Tribute to Kevin Murray - Coach, Teacher, Friend and Dad

Tuesday, February 06, 2018


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Kevin Murray

He wouldn't remember it, but this guy once "saved my life." I may have been a bit of a smart-ass when I was younger and might have pissed someone off one time in high school. As tough guys do, that guy lets it be known that he was going to kick my ass. So, I did what all scrawny smart asses do in that situation. I let it be known that I wasn't afraid, but I also avoided getting caught any place alone for a while.

Kevin Murray was my classmate and lacrosse teammate. He was one of those guys who never showed off and did not look particularly tough, but you only had to get hit by him once to know that you never wanted it to happen again. Thankfully, he happened to be around at the moment of reckoning for me, and I lived through my time at "The Academy."

We played for La Salle way back when La Salle was the closest thing to a public school in the very private-school world of high school lacrosse. Most of us didn’t know much of lacrosse before we started, and we played against the likes of Tabor Academy, Milton Academy, St. Georges, and Portsmouth Abbey. They were all the fancy prep schools, and the worst thing you could ever call someone back then was “Preppy.”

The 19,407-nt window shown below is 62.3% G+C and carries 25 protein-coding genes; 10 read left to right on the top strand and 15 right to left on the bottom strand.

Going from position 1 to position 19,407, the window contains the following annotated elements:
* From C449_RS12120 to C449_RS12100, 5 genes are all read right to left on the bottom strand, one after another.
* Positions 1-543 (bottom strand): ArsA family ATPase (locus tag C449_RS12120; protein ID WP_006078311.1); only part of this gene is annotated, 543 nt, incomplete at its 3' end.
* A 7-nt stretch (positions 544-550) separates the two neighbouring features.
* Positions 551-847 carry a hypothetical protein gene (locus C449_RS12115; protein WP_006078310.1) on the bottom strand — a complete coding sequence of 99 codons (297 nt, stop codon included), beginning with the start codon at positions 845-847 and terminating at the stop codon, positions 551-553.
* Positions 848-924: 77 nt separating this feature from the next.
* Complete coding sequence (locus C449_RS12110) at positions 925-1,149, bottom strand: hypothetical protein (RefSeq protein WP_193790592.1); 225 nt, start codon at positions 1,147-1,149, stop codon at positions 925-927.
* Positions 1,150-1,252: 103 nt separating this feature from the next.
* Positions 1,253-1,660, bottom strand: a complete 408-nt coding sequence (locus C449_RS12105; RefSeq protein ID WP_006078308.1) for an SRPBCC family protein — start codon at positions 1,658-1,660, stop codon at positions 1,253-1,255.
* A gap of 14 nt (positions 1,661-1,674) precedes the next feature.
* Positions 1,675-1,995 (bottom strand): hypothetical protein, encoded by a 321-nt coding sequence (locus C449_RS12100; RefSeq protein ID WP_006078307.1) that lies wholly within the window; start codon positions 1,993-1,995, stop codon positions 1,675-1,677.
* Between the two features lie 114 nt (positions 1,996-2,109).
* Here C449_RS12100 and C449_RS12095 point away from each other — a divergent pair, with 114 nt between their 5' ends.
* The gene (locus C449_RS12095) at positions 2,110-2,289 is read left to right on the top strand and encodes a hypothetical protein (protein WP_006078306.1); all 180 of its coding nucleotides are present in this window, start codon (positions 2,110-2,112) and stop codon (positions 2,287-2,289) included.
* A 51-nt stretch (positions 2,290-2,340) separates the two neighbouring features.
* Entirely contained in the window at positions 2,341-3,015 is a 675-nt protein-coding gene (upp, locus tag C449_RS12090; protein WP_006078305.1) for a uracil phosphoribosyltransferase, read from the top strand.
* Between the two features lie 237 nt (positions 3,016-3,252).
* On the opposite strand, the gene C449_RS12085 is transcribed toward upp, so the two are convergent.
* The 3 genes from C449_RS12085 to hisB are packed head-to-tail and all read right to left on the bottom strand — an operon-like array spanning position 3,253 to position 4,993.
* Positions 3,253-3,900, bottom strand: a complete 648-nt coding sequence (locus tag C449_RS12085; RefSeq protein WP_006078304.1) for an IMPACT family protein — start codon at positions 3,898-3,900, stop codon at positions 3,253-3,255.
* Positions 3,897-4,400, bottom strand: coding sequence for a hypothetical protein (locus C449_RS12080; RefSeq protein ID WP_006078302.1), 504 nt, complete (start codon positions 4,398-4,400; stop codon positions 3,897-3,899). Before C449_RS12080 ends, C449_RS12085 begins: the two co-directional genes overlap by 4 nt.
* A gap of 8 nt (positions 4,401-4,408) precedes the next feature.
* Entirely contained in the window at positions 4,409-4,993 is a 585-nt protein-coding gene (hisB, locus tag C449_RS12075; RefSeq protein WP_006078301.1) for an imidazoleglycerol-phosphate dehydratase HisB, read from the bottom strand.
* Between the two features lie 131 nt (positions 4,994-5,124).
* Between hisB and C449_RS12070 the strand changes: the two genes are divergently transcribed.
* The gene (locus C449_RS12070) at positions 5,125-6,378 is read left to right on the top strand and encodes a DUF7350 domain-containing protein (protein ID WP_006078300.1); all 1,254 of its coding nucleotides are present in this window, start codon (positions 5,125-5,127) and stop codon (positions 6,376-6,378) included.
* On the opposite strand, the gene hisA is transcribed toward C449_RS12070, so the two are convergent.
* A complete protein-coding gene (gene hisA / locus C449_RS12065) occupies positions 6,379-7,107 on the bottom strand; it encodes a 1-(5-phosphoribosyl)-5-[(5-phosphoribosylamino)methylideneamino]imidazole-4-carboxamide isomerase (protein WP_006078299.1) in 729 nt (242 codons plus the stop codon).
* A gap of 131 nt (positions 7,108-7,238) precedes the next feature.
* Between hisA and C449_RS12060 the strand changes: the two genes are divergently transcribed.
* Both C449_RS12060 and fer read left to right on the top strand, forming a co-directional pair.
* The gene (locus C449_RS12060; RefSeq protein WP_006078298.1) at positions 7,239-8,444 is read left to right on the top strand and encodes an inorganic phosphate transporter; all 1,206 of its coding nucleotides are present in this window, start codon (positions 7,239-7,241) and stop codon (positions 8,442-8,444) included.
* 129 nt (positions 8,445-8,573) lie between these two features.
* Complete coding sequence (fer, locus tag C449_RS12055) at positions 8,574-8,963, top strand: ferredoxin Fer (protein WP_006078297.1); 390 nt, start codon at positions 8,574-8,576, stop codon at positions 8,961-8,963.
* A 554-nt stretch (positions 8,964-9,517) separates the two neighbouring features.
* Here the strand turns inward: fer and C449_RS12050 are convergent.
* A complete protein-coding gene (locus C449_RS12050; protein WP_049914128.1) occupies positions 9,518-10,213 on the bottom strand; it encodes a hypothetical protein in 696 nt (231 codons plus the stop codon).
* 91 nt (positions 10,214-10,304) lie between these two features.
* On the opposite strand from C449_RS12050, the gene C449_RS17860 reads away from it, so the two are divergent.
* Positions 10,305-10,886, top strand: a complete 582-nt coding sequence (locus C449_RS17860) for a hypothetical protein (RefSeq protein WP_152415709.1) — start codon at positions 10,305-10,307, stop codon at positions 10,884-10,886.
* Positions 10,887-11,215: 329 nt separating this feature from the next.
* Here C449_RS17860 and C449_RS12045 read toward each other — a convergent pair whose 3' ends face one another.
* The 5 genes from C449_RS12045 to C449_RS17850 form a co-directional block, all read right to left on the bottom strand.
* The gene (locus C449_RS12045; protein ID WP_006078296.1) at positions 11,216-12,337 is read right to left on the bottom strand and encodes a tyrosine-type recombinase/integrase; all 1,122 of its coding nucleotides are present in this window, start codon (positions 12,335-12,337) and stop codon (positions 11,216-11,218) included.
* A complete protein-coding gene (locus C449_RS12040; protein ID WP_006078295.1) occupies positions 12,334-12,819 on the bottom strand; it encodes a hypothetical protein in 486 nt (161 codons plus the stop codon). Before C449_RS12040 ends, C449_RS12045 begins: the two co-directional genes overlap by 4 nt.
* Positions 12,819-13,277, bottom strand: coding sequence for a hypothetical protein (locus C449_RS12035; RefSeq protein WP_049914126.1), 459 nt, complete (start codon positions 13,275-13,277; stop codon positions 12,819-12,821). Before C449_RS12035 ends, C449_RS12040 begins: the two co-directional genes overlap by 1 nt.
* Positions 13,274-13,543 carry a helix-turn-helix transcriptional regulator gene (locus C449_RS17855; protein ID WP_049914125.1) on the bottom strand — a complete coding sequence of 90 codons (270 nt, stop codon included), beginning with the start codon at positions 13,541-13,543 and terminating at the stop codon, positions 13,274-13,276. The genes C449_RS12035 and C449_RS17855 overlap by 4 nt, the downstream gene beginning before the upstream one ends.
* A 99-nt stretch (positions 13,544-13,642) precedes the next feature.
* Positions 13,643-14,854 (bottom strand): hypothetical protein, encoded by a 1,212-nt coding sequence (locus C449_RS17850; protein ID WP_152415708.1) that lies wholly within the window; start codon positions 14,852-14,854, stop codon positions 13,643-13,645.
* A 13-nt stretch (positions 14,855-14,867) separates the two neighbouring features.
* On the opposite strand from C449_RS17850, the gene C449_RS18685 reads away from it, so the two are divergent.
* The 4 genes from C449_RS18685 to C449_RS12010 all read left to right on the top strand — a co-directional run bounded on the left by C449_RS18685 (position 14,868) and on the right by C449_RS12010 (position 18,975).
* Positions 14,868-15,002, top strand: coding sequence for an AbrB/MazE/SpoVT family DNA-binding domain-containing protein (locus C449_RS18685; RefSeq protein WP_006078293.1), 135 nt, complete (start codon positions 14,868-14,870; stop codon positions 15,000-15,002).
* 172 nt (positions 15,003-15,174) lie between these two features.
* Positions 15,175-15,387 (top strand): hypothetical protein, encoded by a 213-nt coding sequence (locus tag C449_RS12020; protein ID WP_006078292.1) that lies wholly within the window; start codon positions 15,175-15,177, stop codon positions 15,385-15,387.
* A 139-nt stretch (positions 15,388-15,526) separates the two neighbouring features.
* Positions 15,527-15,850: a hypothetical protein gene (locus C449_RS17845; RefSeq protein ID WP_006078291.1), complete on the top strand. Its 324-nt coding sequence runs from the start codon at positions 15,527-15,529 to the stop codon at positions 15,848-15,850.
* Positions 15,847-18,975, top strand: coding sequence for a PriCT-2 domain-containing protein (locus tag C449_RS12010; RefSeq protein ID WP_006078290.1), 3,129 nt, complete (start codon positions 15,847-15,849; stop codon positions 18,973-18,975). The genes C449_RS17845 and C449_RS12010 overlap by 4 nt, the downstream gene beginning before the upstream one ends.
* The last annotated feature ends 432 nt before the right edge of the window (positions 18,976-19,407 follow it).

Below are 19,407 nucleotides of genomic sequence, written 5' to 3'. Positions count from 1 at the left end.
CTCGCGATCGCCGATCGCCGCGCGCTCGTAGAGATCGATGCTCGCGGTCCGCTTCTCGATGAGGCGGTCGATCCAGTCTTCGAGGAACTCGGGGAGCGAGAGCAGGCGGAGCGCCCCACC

We graduated in 1981 – and then a lifetime passed. I got to reconnect with him through lacrosse over the last 3 or 4 years when my kids started playing, and eventually got involved in one of his Roots Lacrosse programs. He had stuck with it and become something of an RI Lacrosse legend, coaching at La Salle, Providence College, and Hendricken along the way. I walked across the field to see if he remembered me, and his wry, wisecracking smile told me all I needed to know – 25+ years erased in a second. He spit out his whistle, shook his head and said something about how old I was.

He has five kids. Four are much older than mine, but his youngest son is about the same age as my boys, and we were the oldest dads still hanging around the youth game. I am so grateful for that time and for the opportunity to meet his sons. The older ones helped run his Roots Lacrosse program, and have been great to me and my boys.

I remember a time about a million years ago after my Dad had been retired a few years and he saw one of his old Telephone Company friends at one of my youngest brother’s hockey games. He was so excited that nearly broke his neck trying to run up the stands to say hello. Now I get it. Every couple of weeks for the past couple of years we “Mugsy” and I got a little a shot of remembering this or remembering that, and a chance to bust each other’s chops. And it was great.

The older you get, the fewer connections you have to your youth, and the greater appreciation you have for the good classmates/teammates you've had along the way.

Nobody’s perfect, but he was a great guy, and if I had a say in it, he’d already be in heaven. 

Rest in peace, old friend.


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